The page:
Tech Workers are Unhappy
Tech workers are unhappy – that’s the idea of news articles published in recent weeks. First, the New York Times published a scathing piece criticizing Amazon’s workplace. The article went viral. In the past 24 hours, a survey conducted by app maker TINYpulse revealed that individuals in the technology sector are unhappier than those in other sectors. In reality, these two anecdotes are telling us what we’ve already known.
Seattle’s TinyPulse has raised $3.5 million in funding by aiding companies like Airbnb and Brooks shoes to monitor employee sentiment by compiling weekly surveys. TINYpulse undertook the poll of 5,000 engineers, developers and IT specialists at 500 tech and non-tech clients. The start-up found that tech workers are not as happy as workers in other sectors in key categories.
Just 36% of tech workers believe there is opportunity for growth in their career compared to 50% of workers in other sectors, among whom are plumbers, architects and teachers. Here are some of the questions and answers:
“Has a supervisor recognized your work recently?”
69% for tech, 75% for non-tech workers;
“Can you recite your company’s mission and values?”
28% for tech, 43% for non tech;
“Do you have a high-quality relationship with your co-workers?”
47% for tech vs. 56% for non tech;
“Are you very happy at work?”
19% for tech vs. 22% for non tech.
This survey paints a general picture that American workers are unhappy. The last question alone underscores this. Respondents in the tech industry do not know what they need to do for upward mobility in their career or if there is any room for growth at all. This uncertainty adds to their stress levels. They work long hours.
“There’s widespread workplace dissatisfaction in the tech space, and it’s undermining the happiness and engagement of these employees,” the survey stated.
All these low numbers point to a disconnect between the individual IT worker and their company as a whole, so it’s vital you (managers) reach out and find out what they think. Don’t let a rift open up between you and your workforce.
As highlighted in the New York Times piece about Amazon, tech workers endure long hours. A recent study showed that people who work 55 hours or more per week have a 13 percent greater risk of coronary heart disease than those who work standard hours. I would imagine this comes with a potentially lethal dose of unhappiness. Unsatisfactory work environments have essentially been the norm in the US for its entire history. For brevity’s sake we can highlight some recent anecdotes at high profile places to work.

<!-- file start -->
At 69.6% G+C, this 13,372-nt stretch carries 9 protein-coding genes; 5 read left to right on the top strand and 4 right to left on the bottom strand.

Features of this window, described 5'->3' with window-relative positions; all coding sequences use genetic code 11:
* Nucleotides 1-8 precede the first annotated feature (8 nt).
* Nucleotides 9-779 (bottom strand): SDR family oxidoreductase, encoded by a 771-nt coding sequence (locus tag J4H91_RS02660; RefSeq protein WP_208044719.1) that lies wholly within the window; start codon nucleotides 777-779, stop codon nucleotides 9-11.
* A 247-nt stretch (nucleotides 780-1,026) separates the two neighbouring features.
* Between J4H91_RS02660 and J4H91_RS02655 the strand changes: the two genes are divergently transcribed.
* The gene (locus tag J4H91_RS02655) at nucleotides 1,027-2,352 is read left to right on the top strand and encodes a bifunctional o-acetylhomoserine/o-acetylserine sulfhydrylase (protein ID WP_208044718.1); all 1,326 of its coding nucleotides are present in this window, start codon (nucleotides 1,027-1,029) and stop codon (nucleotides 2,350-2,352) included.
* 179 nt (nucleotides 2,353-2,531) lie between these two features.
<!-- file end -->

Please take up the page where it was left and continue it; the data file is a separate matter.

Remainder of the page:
For many years articles have appeared on the Internet by Gawker about work environments at numerous places, such as Cisco in 2009 and, more recently, Vice. Vice replied to Gawker’s article about its workplace environment with a response about Gawker founder Nick Denton having been slapped with a class-action lawsuit by former interns for violating federal wage laws.
Gawker did however break the Amazon story more than a year ago in an article entitled, “Working at Amazing Is A Soul Crushing Experience.” There are also stories about Google’s Top Ten college educated graduates working on tech support for ad products.
It’s not only employees at America’s hippest firms who lean towards unhappiness. On the global level, according to a large scale Gallup poll, for every happy worker, there are two unhappy – or “actively disengaged” – workers.
Perhaps tech workers – and workers in general – are unhappy because they don’t want to be working at all. That’s what a recent Bloomberg article suggests.
Bloomberg reported yesterday that many American workers are opting out of full-time paid work for part time work so that they have time to run their own business on the side. In fact, six million Americans choose to work part time, the US Bureau of Labor Statistics reports. As Bloomberg writes:
…Many are abandoning the traditional career path their parents took and working just enough hours to pay the bills or pursue a passion: toy making, puppetry, nonprofit advocacy. Their numbers have increased 12 percent since 2007, according to the BLS, a shift with broad implications for hiring practices.
For certain, the concept of work is evolving for people. This flux creates uncertainty for everyone, employers included. Goldman Sachs is feeling the pressure – it recently capped its worker’s days at a limiting 17 hours.
“The workforce of the past was organized around company,” Chauncy Lennon, who runs JPMorgan’s workforce initiatives and is studying flexible working arrangements, told Bloomberg. “The workforce of the future is organized around the worker…”
What are your thoughts on the future of the workforce? Let us know in the comments.
Featured image from Shutterstock.